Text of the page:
Developing News: DPS abruptly suspends the T.CUP application process!

In 2015, Texas established the extremely limited Texas Compassionate Use Program (T.CUP), which allowed access to low-THC cannabis for those with intractable epilepsy. After four years of implementation, three businesses had been licensed and only several hundred patients (in a state of 27 million) had been served. 

Earlier this year, our state legislature passed HB 3703, a bill providing minimal expansion of the program. In response to this expansion, on September 16, the Department of Public Safety (DPS) announced they would open a 30-day application period for businesses wishing to become licensed to cultivate, process, and dispense low-THC cannabis.

That application period began on October 1, but in a surprise turn of events, DPS has suddenly (and without explanation) suspended the T.CUP application process.

In an email this morning, a representative from DPS offered the following statement:

“The department is suspending the application process for licenses in the Compassionate Use Program, effective immediately. We will review the program and the need for any additional licenses again in the coming months.”

The issue has been covered by the Austin-American Statesman:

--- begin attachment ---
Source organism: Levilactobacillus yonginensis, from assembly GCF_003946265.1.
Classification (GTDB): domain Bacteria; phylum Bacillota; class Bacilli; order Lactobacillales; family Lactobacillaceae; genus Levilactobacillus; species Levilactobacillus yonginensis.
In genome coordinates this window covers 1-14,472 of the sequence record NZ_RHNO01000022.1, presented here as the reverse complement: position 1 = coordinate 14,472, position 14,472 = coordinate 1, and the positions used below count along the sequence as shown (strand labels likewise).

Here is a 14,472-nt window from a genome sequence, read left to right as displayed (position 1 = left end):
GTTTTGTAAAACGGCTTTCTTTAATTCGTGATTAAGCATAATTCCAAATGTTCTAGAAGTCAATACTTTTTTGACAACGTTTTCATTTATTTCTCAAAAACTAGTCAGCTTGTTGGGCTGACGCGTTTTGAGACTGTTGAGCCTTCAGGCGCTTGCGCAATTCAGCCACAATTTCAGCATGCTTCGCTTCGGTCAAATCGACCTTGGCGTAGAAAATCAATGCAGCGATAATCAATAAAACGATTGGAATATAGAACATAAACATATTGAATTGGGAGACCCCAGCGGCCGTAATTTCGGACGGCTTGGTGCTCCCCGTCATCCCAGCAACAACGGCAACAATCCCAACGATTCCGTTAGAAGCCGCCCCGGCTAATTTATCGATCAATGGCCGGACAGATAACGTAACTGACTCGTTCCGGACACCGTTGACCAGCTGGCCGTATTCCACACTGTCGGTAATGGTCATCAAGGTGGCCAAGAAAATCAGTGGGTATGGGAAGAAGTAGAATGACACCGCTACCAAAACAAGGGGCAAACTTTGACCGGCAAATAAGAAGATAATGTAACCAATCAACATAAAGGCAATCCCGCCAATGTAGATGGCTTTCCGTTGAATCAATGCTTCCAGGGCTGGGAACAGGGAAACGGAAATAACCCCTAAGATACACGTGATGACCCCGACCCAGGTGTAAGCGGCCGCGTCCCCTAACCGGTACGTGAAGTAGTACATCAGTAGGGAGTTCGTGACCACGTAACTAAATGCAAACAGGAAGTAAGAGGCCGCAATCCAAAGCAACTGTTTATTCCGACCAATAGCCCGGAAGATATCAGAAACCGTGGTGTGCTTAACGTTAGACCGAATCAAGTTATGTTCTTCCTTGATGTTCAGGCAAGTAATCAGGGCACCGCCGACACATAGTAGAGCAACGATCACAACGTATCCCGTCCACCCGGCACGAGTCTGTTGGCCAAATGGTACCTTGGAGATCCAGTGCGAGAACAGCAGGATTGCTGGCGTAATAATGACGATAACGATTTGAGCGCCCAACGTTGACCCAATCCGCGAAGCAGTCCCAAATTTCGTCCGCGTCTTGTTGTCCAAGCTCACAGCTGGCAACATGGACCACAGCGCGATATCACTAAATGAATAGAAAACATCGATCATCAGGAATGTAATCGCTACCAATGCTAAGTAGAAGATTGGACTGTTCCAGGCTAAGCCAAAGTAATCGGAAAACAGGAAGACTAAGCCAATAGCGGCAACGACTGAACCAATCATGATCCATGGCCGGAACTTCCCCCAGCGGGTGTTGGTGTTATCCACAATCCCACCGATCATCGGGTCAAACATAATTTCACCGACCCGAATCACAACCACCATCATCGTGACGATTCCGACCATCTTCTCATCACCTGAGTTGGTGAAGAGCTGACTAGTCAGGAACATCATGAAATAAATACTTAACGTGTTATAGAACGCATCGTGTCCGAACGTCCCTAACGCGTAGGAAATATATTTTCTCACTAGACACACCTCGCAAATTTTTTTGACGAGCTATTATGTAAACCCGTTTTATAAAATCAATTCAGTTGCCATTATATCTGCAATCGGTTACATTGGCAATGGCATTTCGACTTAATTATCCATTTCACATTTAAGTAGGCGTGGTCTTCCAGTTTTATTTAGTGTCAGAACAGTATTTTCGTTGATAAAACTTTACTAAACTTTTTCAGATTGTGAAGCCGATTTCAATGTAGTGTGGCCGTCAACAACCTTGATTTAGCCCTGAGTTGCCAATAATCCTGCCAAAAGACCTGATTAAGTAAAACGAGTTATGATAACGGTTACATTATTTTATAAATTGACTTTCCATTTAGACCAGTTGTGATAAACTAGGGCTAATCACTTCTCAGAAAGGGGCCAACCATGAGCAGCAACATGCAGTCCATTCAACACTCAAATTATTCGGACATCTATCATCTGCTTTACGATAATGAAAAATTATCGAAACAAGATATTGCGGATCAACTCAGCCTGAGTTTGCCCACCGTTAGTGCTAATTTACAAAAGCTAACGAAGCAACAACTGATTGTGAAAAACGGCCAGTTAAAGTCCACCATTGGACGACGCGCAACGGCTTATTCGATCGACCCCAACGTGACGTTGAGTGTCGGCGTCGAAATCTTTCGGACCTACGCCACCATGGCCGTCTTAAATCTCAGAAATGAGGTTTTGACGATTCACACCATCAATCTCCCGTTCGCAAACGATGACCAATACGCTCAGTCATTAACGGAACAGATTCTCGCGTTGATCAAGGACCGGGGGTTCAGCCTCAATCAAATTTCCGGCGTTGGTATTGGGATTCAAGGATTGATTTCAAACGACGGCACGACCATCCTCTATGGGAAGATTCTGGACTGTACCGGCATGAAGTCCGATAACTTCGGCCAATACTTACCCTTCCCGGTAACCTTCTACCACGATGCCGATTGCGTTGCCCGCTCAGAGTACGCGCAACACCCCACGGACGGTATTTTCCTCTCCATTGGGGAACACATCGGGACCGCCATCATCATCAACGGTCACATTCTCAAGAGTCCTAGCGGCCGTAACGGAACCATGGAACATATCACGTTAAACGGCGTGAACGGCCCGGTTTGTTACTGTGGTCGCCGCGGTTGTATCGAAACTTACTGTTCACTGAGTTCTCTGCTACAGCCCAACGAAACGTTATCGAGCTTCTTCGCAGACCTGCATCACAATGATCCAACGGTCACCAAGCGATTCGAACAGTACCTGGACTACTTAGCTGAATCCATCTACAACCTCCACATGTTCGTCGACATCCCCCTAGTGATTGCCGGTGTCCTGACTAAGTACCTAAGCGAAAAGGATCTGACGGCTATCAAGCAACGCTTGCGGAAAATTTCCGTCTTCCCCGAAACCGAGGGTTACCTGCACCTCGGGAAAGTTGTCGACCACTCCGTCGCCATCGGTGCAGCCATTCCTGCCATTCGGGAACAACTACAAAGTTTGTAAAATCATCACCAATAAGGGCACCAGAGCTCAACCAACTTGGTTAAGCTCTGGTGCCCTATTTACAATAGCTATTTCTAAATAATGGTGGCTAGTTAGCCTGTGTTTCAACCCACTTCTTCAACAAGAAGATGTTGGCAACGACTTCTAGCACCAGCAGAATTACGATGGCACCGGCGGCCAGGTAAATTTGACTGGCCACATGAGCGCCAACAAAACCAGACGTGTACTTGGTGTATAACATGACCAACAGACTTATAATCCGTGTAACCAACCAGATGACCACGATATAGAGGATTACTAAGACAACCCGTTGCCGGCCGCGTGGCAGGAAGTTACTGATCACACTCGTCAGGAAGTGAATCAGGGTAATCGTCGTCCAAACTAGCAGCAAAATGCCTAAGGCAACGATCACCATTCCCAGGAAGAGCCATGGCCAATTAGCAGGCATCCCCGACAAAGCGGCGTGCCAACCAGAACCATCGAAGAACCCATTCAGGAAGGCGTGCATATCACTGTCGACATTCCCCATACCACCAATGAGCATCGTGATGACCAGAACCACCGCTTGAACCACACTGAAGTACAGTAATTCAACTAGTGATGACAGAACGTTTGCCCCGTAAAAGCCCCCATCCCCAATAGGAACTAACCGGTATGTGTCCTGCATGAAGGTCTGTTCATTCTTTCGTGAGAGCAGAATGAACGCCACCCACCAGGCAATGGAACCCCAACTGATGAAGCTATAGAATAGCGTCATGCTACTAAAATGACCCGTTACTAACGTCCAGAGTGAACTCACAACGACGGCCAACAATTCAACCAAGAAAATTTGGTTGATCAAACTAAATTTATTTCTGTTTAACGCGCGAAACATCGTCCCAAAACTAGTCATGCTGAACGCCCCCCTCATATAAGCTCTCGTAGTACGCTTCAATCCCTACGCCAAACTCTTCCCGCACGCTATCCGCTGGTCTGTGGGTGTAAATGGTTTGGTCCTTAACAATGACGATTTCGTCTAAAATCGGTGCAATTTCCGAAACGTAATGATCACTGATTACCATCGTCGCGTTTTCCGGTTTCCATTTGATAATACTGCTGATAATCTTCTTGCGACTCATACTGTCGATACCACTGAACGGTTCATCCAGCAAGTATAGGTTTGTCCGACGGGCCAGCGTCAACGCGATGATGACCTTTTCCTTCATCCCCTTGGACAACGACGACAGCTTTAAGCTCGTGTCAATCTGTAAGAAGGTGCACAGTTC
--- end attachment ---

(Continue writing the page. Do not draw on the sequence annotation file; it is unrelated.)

[Heather Fazio] called it highly irregular that the Department of Public Safety would suspend the process midway through its own application window.

“I’m surprised by this,” Fazio said. “It’s a very unusual thing to happen — for them to have not done their due diligence [before moving] forward with the application process” that they started.

Also covered by the Texas Tribune:

“I find it concerning that a week into the application process it’s suspended with no notice and no clear communication with doctors, patients or the general public,” [Jax Finkel, Texas NORML] said.

State Rep. Stephanie Klick, R-Fort Worth, who spearheaded the legislation last session to expand the Compassionate Use Act, said Wednesday afternoon that the removal of the licensing application from DPS’s website was likely a “temporary delay.”

“Hang tight for now,” Klick said. “This is likely just a temporary delay until we know which of the incurable neurodegenerative conditions are appropriate to be included on the list.”

If you have questions or concerns, please consider contacting DPS directly through their website. As more information is made available, updates will be posted to our website:

Important Note: There are still three licensed businesses that are fully operational and access for qualifying patients is unlikely to be interrupted.